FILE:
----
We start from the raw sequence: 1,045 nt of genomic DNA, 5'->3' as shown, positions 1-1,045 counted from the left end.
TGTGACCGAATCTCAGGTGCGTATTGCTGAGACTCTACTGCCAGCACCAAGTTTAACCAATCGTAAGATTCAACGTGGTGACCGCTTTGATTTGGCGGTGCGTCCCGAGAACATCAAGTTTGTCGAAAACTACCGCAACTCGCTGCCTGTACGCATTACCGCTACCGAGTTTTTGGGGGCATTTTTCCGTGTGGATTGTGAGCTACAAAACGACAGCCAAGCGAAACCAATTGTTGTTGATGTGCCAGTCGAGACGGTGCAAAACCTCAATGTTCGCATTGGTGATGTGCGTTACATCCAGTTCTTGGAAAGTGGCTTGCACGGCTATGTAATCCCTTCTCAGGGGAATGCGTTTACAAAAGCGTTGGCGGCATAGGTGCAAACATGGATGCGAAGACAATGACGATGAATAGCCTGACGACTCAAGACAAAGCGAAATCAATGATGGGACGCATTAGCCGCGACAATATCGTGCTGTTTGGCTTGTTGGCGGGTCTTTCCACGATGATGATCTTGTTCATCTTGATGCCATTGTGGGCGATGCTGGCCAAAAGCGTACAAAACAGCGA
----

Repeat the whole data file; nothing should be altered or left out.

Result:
We start from the raw sequence: 1,045 nt of genomic DNA, 5'->3' as shown, positions 1-1,045 counted from the left end.
TGTGACCGAATCTCAGGTGCGTATTGCTGAGACTCTACTGCCAGCACCAAGTTTAACCAATCGTAAGATTCAACGTGGTGACCGCTTTGATTTGGCGGTGCGTCCCGAGAACATCAAGTTTGTCGAAAACTACCGCAACTCGCTGCCTGTACGCATTACCGCTACCGAGTTTTTGGGGGCATTTTTCCGTGTGGATTGTGAGCTACAAAACGACAGCCAAGCGAAACCAATTGTTGTTGATGTGCCAGTCGAGACGGTGCAAAACCTCAATGTTCGCATTGGTGATGTGCGTTACATCCAGTTCTTGGAAAGTGGCTTGCACGGCTATGTAATCCCTTCTCAGGGGAATGCGTTTACAAAAGCGTTGGCGGCATAGGTGCAAACATGGATGCGAAGACAATGACGATGAATAGCCTGACGACTCAAGACAAAGCGAAATCAATGATGGGACGCATTAGCCGCGACAATATCGTGCTGTTTGGCTTGTTGGCGGGTCTTTCCACGATGATGATCTTGTTCATCTTGATGCCATTGTGGGCGATGCTGGCCAAAAGCGTACAAAACAGCGA